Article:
Burrowing Owl Chicks in Badlands National Park

July 28, 2016  •  Leave a Comment

Of all the young animals that Pat and I watched in Badlands National Park, the burrowing owl chicks fascinated us the most, in large part because we were privileged to witness a slice of their family life. As you may know, burrowing owls nest in burrows abandoned by small mammals such as prairie dogs, and we first noticed these owlets' mother standing in the opening of her family's burrow in a prairie dog town. Before long, five hungry owlets popped their heads out of the burrow. Soon after, their father landed on a nearby prairie dog burrow, and the female flew over to meet him. He had brought a grasshopper with him, which he transferred to the female, and she flew back to her brood and gave the grasshopper to one of the chicks. We watched the family repeat this feeding behavior three times over the next hour.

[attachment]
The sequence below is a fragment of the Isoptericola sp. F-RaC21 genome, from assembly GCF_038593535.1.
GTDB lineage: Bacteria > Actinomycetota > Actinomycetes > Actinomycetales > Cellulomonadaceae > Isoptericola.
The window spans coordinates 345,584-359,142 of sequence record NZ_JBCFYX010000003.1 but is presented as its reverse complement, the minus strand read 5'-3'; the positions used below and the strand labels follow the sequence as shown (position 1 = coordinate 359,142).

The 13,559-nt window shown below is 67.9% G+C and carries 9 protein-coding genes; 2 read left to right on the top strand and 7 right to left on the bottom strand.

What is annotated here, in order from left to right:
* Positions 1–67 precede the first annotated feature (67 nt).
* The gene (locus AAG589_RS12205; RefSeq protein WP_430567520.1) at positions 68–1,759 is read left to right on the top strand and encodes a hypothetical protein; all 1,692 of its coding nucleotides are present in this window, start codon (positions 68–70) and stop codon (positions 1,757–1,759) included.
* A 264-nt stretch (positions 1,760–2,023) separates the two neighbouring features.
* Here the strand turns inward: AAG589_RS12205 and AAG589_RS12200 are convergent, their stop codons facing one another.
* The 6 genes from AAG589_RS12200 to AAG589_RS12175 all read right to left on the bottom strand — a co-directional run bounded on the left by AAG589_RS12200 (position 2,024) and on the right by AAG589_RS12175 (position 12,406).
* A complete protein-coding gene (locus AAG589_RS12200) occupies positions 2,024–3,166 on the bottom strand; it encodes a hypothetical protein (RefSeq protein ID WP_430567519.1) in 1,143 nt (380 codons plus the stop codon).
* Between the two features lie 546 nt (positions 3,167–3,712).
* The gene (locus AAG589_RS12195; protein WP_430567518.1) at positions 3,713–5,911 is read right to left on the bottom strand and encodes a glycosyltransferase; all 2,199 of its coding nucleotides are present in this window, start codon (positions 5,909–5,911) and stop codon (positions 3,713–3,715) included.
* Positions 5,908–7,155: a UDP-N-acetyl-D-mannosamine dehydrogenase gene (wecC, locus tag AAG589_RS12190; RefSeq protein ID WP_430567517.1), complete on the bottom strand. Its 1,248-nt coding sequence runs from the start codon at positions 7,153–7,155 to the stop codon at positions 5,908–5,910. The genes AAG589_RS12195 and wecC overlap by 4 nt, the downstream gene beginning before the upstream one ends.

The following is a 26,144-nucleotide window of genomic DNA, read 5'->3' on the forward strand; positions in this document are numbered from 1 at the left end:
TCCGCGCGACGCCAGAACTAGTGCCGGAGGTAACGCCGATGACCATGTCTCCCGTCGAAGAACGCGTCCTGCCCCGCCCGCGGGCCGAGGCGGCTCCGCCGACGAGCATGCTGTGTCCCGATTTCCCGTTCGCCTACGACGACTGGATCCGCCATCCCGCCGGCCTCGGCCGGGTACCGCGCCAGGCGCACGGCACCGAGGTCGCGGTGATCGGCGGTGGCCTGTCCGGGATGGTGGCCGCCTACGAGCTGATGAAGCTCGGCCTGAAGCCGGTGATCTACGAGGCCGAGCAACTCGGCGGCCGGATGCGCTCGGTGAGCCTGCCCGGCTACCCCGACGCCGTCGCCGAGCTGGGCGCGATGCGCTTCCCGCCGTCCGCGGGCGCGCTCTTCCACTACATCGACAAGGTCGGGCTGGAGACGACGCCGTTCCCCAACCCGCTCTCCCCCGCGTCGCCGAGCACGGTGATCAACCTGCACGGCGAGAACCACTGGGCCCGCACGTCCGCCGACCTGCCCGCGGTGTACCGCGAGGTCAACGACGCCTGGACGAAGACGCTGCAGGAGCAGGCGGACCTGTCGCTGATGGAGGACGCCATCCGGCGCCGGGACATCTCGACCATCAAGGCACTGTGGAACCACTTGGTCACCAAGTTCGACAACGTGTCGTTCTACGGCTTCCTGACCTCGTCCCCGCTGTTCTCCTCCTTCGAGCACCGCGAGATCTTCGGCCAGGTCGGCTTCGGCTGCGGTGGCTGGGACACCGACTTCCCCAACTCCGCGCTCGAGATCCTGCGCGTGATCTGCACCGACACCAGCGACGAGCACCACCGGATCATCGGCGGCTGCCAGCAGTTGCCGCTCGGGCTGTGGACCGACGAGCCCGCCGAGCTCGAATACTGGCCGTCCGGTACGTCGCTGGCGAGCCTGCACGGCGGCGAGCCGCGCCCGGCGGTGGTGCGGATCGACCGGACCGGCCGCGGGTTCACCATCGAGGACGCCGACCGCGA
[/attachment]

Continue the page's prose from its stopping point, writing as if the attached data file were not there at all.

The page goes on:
Burrowing Owl (Athene cunicularia) Chicks, Badlands National Park, South DakotaBurrowing Owl (Athene cunicularia) Chicks, Badlands National Park, South Dakota

 

Here's a sequence of their feeding behavior.


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